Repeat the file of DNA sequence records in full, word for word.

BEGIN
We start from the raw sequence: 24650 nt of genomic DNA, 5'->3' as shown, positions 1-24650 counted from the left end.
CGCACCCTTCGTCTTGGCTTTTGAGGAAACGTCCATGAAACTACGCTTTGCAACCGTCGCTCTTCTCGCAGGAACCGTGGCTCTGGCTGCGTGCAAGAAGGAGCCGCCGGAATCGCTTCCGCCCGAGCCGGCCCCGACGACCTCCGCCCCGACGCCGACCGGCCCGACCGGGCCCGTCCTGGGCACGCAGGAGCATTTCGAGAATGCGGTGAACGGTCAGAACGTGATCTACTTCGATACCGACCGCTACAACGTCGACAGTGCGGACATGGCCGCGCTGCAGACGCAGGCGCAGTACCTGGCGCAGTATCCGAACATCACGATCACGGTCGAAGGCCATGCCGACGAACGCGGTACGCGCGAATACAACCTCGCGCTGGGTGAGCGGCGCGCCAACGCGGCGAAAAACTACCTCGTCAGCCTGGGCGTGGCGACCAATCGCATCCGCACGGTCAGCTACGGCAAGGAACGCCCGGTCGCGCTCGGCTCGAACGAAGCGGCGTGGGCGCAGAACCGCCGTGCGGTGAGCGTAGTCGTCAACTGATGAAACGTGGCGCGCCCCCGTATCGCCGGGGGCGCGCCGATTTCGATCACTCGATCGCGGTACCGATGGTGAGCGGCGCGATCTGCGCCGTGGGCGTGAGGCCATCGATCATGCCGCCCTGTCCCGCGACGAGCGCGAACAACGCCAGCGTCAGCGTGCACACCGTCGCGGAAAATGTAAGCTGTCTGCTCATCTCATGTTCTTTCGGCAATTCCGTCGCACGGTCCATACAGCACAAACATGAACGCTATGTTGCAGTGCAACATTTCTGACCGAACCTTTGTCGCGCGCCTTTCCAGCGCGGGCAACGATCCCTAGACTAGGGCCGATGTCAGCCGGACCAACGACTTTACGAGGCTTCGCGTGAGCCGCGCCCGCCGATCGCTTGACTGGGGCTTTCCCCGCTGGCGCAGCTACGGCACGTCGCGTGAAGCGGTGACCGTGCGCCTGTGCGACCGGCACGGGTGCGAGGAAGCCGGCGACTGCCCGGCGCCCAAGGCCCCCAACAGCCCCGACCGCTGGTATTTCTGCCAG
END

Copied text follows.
We start from the raw sequence: 24650 nt of genomic DNA, 5'->3' as shown, positions 1-24650 counted from the left end.
CGCACCCTTCGTCTTGGCTTTTGAGGAAACGTCCATGAAACTACGCTTTGCAACCGTCGCTCTTCTCGCAGGAACCGTGGCTCTGGCTGCGTGCAAGAAGGAGCCGCCGGAATCGCTTCCGCCCGAGCCGGCCCCGACGACCTCCGCCCCGACGCCGACCGGCCCGACCGGGCCCGTCCTGGGCACGCAGGAGCATTTCGAGAATGCGGTGAACGGTCAGAACGTGATCTACTTCGATACCGACCGCTACAACGTCGACAGTGCGGACATGGCCGCGCTGCAGACGCAGGCGCAGTACCTGGCGCAGTATCCGAACATCACGATCACGGTCGAAGGCCATGCCGACGAACGCGGTACGCGCGAATACAACCTCGCGCTGGGTGAGCGGCGCGCCAACGCGGCGAAAAACTACCTCGTCAGCCTGGGCGTGGCGACCAATCGCATCCGCACGGTCAGCTACGGCAAGGAACGCCCGGTCGCGCTCGGCTCGAACGAAGCGGCGTGGGCGCAGAACCGCCGTGCGGTGAGCGTAGTCGTCAACTGATGAAACGTGGCGCGCCCCCGTATCGCCGGGGGCGCGCCGATTTCGATCACTCGATCGCGGTACCGATGGTGAGCGGCGCGATCTGCGCCGTGGGCGTGAGGCCATCGATCATGCCGCCCTGTCCCGCGACGAGCGCGAACAACGCCAGCGTCAGCGTGCACACCGTCGCGGAAAATGTAAGCTGTCTGCTCATCTCATGTTCTTTCGGCAATTCCGTCGCACGGTCCATACAGCACAAACATGAACGCTATGTTGCAGTGCAACATTTCTGACCGAACCTTTGTCGCGCGCCTTTCCAGCGCGGGCAACGATCCCTAGACTAGGGCCGATGTCAGCCGGACCAACGACTTTACGAGGCTTCGCGTGAGCCGCGCCCGCCGATCGCTTGACTGGGGCTTTCCCCGCTGGCGCAGCTACGGCACGTCGCGTGAAGCGGTGACCGTGCGCCTGTGCGACCGGCACGGGTGCGAGGAAGCCGGCGACTGCCCGGCGCCCAAGGCCCCCAACAGCCCCGACCGCTGGTATTTCTGCCAG